Amazon shares skidded to session lows just before noon ET on Tuesday after Washington DC’s Attorney General Karl Racine unveiled a new anti-trust lawsuit against the e-commerce giant, alleging that the company’s practices have unfairly raised prices for consumers while suppressing competition and innovation.
As a result, the lawsuit is seeking to end Amazon’s use of allegedly illegal price agreements to edge out competitors, recover damages and impose penalties. The lawsuit alleges that Amazon’s conduct made it virtually impossible for third-party sellers to offer goods at a better price than Amazon.
The lawsuit, filed in Washington DC Superior Court, alleged that Amazon illegally maintained monopoly power by using contract provisions to prevent third-party sellers on its platform from offering their products for lower prices on other platforms. The attorney general’s office claimed the contracts create a “an artificially high price floor across the online retail marketplace,” according to a press release. The AG claimed these agreements ultimately harm both consumers and third-party sellers by reducing competition, innovation and choice.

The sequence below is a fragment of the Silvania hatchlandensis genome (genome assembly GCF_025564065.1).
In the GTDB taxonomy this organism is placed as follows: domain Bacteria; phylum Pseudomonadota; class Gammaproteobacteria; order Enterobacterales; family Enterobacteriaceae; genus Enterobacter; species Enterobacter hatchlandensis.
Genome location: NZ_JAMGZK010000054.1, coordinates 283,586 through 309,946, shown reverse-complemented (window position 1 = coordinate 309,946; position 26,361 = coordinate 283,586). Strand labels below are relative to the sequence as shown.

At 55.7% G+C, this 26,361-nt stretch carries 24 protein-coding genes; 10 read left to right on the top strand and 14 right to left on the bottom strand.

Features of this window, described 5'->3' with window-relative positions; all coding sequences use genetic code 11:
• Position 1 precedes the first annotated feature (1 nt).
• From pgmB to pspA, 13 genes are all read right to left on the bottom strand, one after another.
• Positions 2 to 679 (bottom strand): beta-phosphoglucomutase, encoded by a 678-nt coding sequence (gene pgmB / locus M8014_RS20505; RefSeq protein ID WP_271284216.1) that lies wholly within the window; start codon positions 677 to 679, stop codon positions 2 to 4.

Until 2019, Amazon included a clause in its third-party seller agreement that they couldn’t offer goods on Amazon at a higher price than they were offered on other third-party platforms. Amazon eventually removed that provision amid growing anti-trust scrutiny.
The lawsuit comes as state AGs and the DoJ filed antitrust lawsuits against Google and Facebook; Amazon is also reportedly in the sights of federal regulators. But Tuesday’s action comes from Racine’s office alone.
Racine said on a call with reporters on Tuesday that the central focus of the lawsuit – contracts known as “most favored nation” agreements – was something that he felt should be taken on independently due to the sheer amount of work involved in bringing these types of lawsuits.
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